Ruling

01450-16 Miscavige v Mail Online

    • Date complaint received

      19th July 2016

    • Outcome

      Breach - sanction: publication of adjudication

    • Code provisions

      1 Accuracy

Decision of the Complaints Committee 01450-16 Miscavige v Mail Online

Summary of complaint

1. David Miscavige complained to the Independent Press Standards Organisation that Mail Online breached Clause 1 (Accuracy) of the Editors’ Code of Practice in an article headlined “Exclusive: inside the ‘bromance’ of Tom Cruise and Scientology founder David Miscavige: How they gamble and smoke cigars together and share a special language – but Miscavige secretly recorded the movie star”, published on 2 December 2015.

2. The article reported details of “exclusive interviews” with former members of the Church of Scientology, which concerned Tom Cruise and his relationship with the complainant, the leader of the Church of Scientology.

3. The article said that Gold Base, the Church headquarters, had been Mr Cruise’s “home from home”, and that he had been treated like “Scientology royalty”. It said that a field had been sown with wild flowers to create a meadow for him, and it detailed the efforts the Church had gone to in order to “impress” Mr Cruise’s friend, a footballer, including by “laser levelling a field” to create a football pitch. It also described an occasion when the complainant and Mr Cruise was alleged to have returned from a Las Vegas gambling trip with “bundles of cash”.

4. In addition, the article reported that Gary Morehead, former head of security at Gold Base, had claimed that the complainant had arranged for secret cameras to be installed to record members of the Church, including Mr Cruise. The article also reported that several former members of the Church had made allegations that they had been required to live in poor conditions.

5. The complainant said that the publication had relied on sources who were “disaffected former members”, none of whom had contemporaneous knowledge of the Church. He said the allegations contained in the article had already been disproved or denied, and the publication had failed to report this. Further, several of the allegations had been put to his representatives in advance, and the publication had been informed that that they were completely untrue and should not be published.

6. He said the publication had inaccurately reported that members of the Church had been filmed secretly. In fact, auditing sessions were recorded with members’ knowledge and consent, and the footage was only used as a training aid for prospective auditors.

7. He denied that a field had been “laser levelled out” to impress Mr Cruise’s friend.  That friendship only began in 2003, several years after the publication’s sources were dismissed from the Church.

8. In addition, the allegation that a field had been sown with wild flowers for Mr Cruise had been disproved more than 20 years previously. He said that one of the publication’s sources was on record confirming that “the wildflower planting never occurred”.

9. The complainant also denied the report that he and Mr Cruise had returned from a Las Vegas gambling trip with “bundles of cash”, and that they lived in luxury on the base while others worked in harsh conditions.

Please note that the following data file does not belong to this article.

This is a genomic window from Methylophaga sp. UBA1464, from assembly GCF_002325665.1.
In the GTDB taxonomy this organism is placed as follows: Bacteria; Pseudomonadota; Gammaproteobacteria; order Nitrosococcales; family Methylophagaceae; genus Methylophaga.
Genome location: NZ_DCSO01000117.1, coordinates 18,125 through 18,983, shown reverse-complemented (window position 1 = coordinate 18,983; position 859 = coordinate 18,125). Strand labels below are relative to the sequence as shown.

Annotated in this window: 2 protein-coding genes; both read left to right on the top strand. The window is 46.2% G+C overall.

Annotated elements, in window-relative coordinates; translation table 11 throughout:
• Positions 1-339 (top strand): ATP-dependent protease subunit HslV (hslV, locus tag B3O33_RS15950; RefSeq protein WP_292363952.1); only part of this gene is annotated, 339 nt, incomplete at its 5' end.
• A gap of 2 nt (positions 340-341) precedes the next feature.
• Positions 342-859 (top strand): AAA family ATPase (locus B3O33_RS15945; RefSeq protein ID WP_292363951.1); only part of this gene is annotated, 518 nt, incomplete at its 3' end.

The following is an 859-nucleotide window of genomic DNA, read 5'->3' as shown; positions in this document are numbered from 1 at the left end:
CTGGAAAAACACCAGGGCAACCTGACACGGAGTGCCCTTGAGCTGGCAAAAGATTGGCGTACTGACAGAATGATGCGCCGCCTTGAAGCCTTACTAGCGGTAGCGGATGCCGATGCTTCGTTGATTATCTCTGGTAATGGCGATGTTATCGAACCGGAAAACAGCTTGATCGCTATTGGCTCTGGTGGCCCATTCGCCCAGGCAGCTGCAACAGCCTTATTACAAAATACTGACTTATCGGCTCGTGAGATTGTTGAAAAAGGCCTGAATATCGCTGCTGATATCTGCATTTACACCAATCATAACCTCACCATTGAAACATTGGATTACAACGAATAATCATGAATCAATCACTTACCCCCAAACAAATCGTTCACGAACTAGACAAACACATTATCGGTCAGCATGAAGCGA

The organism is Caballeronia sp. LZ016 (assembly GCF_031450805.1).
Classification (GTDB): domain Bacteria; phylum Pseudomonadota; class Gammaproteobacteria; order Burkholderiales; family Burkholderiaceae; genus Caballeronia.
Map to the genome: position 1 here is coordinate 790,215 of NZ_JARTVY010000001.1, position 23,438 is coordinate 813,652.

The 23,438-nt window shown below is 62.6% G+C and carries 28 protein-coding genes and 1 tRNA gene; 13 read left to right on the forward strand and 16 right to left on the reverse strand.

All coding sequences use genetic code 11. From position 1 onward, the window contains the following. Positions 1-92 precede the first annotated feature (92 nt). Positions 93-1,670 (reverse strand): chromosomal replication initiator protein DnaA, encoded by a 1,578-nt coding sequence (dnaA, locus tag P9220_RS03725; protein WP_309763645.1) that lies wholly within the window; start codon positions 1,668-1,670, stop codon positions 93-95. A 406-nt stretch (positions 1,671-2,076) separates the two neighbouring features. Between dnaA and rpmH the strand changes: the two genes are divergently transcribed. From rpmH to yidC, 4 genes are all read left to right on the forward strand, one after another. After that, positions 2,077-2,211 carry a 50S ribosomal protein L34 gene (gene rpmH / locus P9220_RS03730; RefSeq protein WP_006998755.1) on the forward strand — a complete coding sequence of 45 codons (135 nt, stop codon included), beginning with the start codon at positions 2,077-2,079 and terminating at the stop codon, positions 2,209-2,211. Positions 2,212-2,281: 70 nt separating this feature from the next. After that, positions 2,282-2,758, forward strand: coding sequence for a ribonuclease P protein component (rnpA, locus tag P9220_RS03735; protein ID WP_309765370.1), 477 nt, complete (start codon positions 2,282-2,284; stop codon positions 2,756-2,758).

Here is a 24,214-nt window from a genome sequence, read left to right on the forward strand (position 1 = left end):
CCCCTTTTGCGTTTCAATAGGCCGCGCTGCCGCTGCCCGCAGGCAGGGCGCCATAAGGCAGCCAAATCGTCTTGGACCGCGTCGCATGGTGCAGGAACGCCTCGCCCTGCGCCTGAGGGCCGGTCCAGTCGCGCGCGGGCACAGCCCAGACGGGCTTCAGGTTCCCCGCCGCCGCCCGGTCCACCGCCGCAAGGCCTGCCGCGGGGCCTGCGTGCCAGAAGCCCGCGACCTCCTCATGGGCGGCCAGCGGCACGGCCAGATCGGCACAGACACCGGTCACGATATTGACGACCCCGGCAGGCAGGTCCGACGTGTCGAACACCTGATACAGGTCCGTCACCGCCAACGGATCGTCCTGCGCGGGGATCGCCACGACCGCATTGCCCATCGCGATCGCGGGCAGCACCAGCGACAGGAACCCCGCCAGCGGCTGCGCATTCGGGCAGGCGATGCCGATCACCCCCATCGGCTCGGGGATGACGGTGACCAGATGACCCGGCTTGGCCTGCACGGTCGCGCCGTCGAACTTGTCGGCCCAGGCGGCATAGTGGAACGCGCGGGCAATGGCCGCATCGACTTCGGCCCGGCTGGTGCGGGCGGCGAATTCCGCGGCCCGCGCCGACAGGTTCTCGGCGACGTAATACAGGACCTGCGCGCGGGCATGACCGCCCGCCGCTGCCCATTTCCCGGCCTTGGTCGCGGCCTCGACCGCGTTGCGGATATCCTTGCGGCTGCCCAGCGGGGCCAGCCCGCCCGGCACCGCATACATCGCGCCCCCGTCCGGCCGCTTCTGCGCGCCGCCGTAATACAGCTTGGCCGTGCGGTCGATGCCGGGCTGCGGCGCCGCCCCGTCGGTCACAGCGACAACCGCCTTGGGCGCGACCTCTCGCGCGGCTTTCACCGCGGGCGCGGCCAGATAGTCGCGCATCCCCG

10. The publication said that the complaint fell outside IPSO’s remit: the individuals mentioned in the article – with the exception of the footballer – were American; the events had taken place in America; and the piece was commissioned, written and edited by journalists working for its US division. The story had therefore been written to comply with American law and journalistic conventions, not the British Editors’ Code of Practice. In light of this, it declined to defend its story in response to IPSO’s investigation.

11. Before IPSO’s involvement in the matter, the publication informed the complainant that Mr Morehead had told its writer that the complainant had asked him to put a second secret set of cameras in an auditing room, and he had done so. The allegation that the complainant had secretly recorded Mr Cruise was supported by Mr Cruise’s former auditor, and by sources relied upon by the magazine Vanity Fair in a report on Scientology that it published in 2012.

12. The publication said that the story that a field was levelled to impress the footballer was based on information provided by Mr Cruise and the complainant’s former chef. The claim was also supported by Mr Morehead. The fact they were not members of the Church at that time did not mean that they could not have known what had occurred. Similarly, the report about a meadow of wild flowers was confirmed by two former Scientologists, and had been told by a number of former high-ranking members of the Church; it was a story that was well known to the general public. It considered that the source who had previously denied the story had been acting as a spokesperson for the Church at that time. The report concerning the treatment of staff on the base came from three trusted sources, all of whom were former Scientologists.

13. The publication told IPSO that it had contacted the complainant for comment in advance of publication, but had been provided with a response that was “unpublishable”. In response to the direct complaint, the publication had amended the article to include the complainant’s denial.